Once I had "Footloose" on repeat in my brain for about a year and a half. I listened to it, I read the lyrics, I watched the movie, all in hopes that its message would become clear and so would my head. I guess it just gave up and went away by itself eventually. Maybe I was not the chosen one.

Today's song is from 1993, when most of my music feelings were born. In this World Party tune, the lyrics tell of someone who seems to have a lot of anxiety about the world and eventually gets the hell out and ends up on the moon, where he continues to have anxiety and some existential angst.

But he's not just escaping, he's seeking answers: first by measuring the stars, then by hanging out in Greece, and finally by meeting God in space. But this knowledge doesn't help him feel any better about life:
And sometimes it was faith, power, or reason as the cornerstone
But the furrowed brow has never left his face
I suspect the whole "sad intellectual" trope was invented by intellectuals who thought they were better than everyone else but also wanted to be pitied for their moodiness. Like, "Being gifted is a curse, why can't I be ignorant and content like these poor assholes, etc." But I like this song and its protagonist, and I don't want it to be about a tortured genius. That's boring.

So because this song is catchy as hell and I really enjoy the piano bits, I will imagine that this song's message is more about the search for answers being a lifelong process that doesn't need to wrap up neatly. That maybe being really worried about everything is itself the gift if it keeps you questioning "kings and empires" and looking for solutions to problems.

Maybe I'm thinking too hard.

Also please enjoy this bonus cheesy-effects VH1 version:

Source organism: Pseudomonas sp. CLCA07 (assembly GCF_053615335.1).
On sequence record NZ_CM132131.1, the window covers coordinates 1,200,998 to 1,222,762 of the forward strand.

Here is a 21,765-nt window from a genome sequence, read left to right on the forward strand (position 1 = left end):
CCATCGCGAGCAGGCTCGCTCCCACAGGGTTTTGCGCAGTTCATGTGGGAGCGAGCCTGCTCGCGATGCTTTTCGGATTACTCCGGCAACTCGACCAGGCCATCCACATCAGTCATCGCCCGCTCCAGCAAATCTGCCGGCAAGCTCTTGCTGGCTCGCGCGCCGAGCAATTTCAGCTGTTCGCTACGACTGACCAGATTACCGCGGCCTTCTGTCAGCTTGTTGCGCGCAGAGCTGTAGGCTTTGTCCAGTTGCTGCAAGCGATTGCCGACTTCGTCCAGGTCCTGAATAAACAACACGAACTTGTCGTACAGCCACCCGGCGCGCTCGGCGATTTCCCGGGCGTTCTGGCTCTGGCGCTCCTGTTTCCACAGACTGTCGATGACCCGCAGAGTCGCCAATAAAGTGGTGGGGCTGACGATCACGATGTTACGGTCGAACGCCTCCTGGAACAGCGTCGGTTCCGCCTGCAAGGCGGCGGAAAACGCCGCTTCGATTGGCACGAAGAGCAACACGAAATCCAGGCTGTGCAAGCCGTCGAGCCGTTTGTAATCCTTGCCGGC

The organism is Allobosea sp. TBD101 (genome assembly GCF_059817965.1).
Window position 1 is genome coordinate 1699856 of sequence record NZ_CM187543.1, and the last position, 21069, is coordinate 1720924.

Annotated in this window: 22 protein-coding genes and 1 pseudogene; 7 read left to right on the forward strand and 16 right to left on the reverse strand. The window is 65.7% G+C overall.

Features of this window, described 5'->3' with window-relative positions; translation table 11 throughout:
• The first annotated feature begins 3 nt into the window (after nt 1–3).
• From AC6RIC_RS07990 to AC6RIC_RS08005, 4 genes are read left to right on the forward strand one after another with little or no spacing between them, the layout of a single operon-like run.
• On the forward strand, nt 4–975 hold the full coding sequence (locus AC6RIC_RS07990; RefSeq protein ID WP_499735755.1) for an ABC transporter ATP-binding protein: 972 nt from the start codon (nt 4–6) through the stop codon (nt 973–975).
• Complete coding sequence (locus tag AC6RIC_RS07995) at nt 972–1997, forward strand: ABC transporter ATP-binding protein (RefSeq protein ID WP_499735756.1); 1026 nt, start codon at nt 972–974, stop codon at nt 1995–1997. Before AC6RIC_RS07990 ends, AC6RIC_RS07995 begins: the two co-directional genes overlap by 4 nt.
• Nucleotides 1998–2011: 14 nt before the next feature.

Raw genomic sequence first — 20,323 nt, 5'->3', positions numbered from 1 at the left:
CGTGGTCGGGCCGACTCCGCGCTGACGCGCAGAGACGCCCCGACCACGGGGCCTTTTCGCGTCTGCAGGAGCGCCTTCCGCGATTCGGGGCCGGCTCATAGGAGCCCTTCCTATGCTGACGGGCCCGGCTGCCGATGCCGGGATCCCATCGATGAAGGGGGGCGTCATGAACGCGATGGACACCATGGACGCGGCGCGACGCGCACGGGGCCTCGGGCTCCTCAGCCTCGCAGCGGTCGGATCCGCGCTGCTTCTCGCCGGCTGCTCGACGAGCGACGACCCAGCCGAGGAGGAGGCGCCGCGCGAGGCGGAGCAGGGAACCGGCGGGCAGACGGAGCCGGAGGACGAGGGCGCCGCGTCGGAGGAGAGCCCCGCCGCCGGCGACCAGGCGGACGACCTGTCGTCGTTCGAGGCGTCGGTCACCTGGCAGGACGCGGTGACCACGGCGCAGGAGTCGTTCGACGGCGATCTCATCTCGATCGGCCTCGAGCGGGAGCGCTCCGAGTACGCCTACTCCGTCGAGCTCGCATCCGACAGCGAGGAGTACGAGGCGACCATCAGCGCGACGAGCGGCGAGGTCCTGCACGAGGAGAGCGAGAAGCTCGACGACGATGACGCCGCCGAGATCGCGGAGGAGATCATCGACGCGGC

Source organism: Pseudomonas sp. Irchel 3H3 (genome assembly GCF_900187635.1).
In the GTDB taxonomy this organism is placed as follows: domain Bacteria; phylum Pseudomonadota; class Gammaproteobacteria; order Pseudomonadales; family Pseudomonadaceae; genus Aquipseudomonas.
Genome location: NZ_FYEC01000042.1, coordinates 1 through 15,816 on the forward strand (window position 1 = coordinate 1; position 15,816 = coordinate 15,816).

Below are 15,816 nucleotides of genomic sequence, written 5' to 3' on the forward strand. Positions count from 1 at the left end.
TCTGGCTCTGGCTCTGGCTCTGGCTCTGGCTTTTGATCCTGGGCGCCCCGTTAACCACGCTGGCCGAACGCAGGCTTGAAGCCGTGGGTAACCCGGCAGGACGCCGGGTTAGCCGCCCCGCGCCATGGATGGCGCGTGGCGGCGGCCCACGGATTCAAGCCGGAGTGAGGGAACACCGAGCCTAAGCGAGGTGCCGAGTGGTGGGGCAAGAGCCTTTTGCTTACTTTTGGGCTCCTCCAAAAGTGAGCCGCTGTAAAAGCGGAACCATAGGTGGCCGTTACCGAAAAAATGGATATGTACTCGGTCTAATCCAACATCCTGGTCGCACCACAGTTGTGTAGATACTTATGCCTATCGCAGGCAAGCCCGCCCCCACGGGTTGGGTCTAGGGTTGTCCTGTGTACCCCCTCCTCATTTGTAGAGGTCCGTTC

Friday, March 11, 2016


In a lot of the horror movies I like, which are mostly of the supernatural variety, there is a spirit that haunts places and people, that terrifies them and kills them in nasty ways. It attaches itself to specific situations and objects--the ring of the telephone, a mirror, a song. And there is a protagonist who has to figure out what that spirit needs, what it can't let go of, how to bring it peace. It's more a riddle to be solved than a villain to be defeated. Solving it requires empathizing with a grotesque, disembodied entity that is terrorizing them.

Certain situations call up a version of my former self which takes over my body and has me feel its feelings, think its thoughts. It's bewildering and excruciating and terrifying. I don't see it coming, and I feel powerless against it. This has gone on for all of my adult life. As a young adult, I thought I was possessed by something that would eventually kill me.

However, lately I feel like I'm in the part of the ghost story where the protagonist begins to see the patterns, is putting together the pieces and clues in order to set the monster free, to help it transform into its benign self, while learning a piece of history from it, often some hidden injustice. I'm learning to love my shrieking nightmare selves and ask them what happened, what they need.

In every horror movie, the cast thins out, falling one by one to the terror, leaving the hero to face the thing alone in the end. I've seen a lot of people come and go in my life, but in these last few years I've felt less alone than ever. I'm supported by a whole cast of characters who help me identify and listen to the ghosts, gather clues, stay alive. Like all the best ghost stories, mine is also a love story.

Also I'm really excited to see Loone next week.

"Every place I've ever lived is full of ghosts / Every time I leave I make another one / Everyone I've ever loved is full of ghosts / Every time they leave they make another one"

OK I guess this might not qualify as a pop song. Note the first two tags on bandcamp are "devotional" and "emo." LOL yep.